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Indepth Arts News:

"Winslow Homer and the Critics: Forging a National Art in th 1870s"
2001-06-10 until 2001-09-09
Los Angeles County Museum of Art
Los Angeles, CA, USA

The Los Angeles County Museum of Art—LACMA—presents Winslow Homer and the Critics: Forging a National Art in the 1870s, bringing together a group of paintings Homer exhibited during the 1870s, the decade in which he emerged as the most promising artist in the country. Abandoning his career as an illustrator early in the decade, Homer took up painting full time and rapidly rose to the highest ranks of the New York art world with his iconic images of quintessentially American subjects. Winslow Homer and the Critics is on public view June 10 through September 9, 2001. Special timed tickets will be necessary to visit this exhibition. See ticketing information below.

One of the most visible artists in New York City, Homer exhibited frequently at national and international venues including the National Academy of Design and the American Society of Painters in Water Color, and at prestigious private clubs such as The Century, as well as at art dealer and auction houses.

The Exhibition

Organized by The Nelson-Atkins Museum of Art, the exhibition, with its focus on Homer’s engagement with his critics and on the mutual influence of artist and critic, provides a fresh perspective on Homer and his early artistic development during this least studied, but most productive, phase of his career. Drawn from public and private collections throughout the country, the exhibition brings together about 60 works, including paintings, watercolors, drawings, engravings, and an example of Homer’s work in ceramic tile. It features some of his best-known images—including his monumental treatment of African-American life, LACMA’s The Cotton Pickers (1876)—as well as some of his lesser-known but equally important works.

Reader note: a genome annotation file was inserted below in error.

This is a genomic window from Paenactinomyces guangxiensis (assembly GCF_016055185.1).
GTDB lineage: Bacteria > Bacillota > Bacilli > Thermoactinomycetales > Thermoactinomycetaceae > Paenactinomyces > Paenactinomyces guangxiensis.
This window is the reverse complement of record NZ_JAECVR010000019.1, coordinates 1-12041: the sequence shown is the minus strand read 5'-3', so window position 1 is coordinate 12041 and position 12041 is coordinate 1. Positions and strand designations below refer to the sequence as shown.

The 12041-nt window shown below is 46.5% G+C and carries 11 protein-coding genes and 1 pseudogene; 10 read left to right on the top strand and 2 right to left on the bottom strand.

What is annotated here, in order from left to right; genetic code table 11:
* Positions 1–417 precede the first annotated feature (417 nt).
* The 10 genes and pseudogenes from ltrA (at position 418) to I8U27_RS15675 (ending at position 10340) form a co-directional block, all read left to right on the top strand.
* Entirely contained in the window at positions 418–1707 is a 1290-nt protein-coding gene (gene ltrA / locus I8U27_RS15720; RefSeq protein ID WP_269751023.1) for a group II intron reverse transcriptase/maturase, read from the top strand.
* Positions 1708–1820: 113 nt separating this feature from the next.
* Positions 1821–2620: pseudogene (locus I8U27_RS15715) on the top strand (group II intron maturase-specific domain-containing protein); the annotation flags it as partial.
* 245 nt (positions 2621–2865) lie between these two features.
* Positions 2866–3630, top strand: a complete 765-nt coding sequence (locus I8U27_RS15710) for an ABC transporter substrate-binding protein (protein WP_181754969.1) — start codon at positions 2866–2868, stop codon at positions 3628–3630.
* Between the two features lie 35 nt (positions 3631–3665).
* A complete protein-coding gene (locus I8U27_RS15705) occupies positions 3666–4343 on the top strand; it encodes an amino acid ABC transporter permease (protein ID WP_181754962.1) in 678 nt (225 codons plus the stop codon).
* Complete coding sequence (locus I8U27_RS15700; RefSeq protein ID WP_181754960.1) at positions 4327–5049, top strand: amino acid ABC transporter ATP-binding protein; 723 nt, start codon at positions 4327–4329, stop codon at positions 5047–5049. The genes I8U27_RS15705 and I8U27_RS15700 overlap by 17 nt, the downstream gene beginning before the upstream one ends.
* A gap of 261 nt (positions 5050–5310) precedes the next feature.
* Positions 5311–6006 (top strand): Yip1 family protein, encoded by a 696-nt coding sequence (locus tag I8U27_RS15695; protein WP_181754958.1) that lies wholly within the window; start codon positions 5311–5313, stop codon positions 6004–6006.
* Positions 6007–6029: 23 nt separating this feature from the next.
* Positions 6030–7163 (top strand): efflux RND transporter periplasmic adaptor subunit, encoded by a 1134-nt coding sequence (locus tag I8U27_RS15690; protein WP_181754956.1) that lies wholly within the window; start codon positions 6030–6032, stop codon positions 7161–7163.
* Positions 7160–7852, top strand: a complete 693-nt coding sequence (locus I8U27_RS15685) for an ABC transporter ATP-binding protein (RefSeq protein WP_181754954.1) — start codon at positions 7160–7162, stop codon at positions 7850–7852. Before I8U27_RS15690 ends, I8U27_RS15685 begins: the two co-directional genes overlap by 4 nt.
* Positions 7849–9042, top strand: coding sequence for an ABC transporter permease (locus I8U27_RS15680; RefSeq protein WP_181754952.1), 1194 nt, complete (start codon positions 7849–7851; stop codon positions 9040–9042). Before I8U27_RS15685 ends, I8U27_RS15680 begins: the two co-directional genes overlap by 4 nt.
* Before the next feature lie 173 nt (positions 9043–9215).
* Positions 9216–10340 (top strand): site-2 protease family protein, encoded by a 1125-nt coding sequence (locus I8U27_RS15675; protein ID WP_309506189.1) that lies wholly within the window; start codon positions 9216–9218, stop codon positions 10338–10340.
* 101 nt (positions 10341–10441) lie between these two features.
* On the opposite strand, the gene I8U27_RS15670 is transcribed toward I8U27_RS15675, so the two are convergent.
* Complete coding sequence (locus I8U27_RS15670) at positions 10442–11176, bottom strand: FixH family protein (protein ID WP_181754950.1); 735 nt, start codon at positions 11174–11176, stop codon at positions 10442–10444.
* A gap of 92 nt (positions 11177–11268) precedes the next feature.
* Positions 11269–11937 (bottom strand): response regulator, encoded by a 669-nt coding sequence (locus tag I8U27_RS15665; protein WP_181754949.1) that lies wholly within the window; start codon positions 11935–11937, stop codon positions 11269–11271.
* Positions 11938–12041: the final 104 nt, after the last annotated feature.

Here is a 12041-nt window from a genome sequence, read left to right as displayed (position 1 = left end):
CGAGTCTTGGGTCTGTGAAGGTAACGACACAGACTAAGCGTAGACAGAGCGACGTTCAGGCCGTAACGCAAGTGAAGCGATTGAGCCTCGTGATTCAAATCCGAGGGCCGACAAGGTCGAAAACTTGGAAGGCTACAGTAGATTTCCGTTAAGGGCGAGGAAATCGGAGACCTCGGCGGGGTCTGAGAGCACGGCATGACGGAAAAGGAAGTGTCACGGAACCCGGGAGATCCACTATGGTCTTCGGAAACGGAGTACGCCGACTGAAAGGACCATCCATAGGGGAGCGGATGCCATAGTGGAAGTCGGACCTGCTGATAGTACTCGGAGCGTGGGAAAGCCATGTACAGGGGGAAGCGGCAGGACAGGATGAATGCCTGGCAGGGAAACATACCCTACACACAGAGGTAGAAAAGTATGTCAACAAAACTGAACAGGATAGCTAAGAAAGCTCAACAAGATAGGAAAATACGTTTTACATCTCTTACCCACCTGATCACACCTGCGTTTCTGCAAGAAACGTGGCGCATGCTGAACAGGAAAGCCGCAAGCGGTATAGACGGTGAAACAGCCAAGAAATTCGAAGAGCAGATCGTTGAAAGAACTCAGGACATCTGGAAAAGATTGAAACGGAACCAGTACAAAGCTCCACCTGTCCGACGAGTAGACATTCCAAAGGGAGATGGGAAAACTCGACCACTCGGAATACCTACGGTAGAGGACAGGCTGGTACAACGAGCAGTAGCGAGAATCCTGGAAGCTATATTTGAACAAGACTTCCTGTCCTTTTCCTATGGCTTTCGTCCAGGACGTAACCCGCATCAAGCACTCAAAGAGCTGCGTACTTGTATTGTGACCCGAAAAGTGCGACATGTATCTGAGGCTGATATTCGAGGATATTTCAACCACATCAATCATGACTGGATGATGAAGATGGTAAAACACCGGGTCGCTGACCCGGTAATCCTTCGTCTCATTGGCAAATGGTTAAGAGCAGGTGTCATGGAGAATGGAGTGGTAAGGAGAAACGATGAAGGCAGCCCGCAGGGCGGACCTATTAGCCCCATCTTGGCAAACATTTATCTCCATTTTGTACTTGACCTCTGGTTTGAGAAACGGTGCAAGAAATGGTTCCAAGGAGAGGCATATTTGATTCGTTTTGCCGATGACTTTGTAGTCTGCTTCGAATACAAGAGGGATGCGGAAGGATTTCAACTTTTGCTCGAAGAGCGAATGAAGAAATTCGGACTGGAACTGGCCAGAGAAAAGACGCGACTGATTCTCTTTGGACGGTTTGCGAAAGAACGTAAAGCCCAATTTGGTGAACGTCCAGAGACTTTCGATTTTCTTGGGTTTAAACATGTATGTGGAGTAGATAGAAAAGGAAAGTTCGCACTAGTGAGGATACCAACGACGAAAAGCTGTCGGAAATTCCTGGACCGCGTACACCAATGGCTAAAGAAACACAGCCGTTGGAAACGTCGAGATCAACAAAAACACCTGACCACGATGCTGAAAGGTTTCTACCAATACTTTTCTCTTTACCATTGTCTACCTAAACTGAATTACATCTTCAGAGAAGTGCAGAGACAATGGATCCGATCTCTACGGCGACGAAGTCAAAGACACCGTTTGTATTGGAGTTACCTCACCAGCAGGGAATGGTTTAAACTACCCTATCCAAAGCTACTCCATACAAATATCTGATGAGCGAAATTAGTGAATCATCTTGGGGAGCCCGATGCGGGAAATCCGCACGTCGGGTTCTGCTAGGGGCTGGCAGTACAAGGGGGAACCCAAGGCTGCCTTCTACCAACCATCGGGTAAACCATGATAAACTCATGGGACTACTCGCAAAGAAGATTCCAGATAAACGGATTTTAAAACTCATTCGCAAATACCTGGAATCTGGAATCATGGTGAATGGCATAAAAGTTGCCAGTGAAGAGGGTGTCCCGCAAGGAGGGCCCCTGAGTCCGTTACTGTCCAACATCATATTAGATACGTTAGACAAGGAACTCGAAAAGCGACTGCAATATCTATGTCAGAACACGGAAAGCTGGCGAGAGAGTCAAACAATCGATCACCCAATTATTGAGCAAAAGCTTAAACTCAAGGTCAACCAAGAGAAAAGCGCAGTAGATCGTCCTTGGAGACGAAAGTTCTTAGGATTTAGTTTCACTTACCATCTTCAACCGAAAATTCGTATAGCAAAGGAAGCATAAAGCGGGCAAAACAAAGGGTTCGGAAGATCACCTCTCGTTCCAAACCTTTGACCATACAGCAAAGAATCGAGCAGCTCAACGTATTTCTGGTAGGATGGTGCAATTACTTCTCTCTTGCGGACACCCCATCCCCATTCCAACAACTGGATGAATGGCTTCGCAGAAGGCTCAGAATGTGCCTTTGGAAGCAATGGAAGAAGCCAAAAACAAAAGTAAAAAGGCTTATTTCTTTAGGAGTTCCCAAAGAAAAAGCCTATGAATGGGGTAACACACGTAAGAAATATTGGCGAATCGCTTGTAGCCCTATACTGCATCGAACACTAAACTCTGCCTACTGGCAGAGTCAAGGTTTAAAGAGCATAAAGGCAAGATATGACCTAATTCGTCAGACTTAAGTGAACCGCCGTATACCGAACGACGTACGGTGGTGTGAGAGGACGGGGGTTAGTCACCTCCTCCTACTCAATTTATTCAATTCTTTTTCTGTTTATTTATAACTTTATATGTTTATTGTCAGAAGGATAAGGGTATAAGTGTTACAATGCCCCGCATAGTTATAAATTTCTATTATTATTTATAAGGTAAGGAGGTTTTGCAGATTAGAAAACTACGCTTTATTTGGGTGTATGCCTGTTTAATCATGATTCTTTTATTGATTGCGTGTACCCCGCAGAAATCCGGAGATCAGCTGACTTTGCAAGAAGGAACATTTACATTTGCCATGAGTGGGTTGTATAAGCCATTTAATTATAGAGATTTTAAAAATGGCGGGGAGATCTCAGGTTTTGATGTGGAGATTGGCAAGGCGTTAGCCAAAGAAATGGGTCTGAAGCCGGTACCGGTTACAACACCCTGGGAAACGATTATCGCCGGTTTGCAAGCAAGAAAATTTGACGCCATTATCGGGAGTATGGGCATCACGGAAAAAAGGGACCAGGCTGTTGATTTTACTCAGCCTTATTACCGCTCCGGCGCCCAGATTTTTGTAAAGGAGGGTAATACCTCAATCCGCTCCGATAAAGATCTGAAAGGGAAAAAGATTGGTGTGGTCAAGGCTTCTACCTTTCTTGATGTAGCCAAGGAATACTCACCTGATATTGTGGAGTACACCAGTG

LACMA will also draw from its permanent collection to create a special gallery within the exhibition devoted to Homer and his peers. This space will reflect the aesthetic of the 19th-century gallery or exhibition hall—in which works were densely hung in Salon style—by displaying Homer’s works alongside those of contemporary American and European painters such as Eastman Johnson, George Inness, and William-Adolphe Bouguereau.

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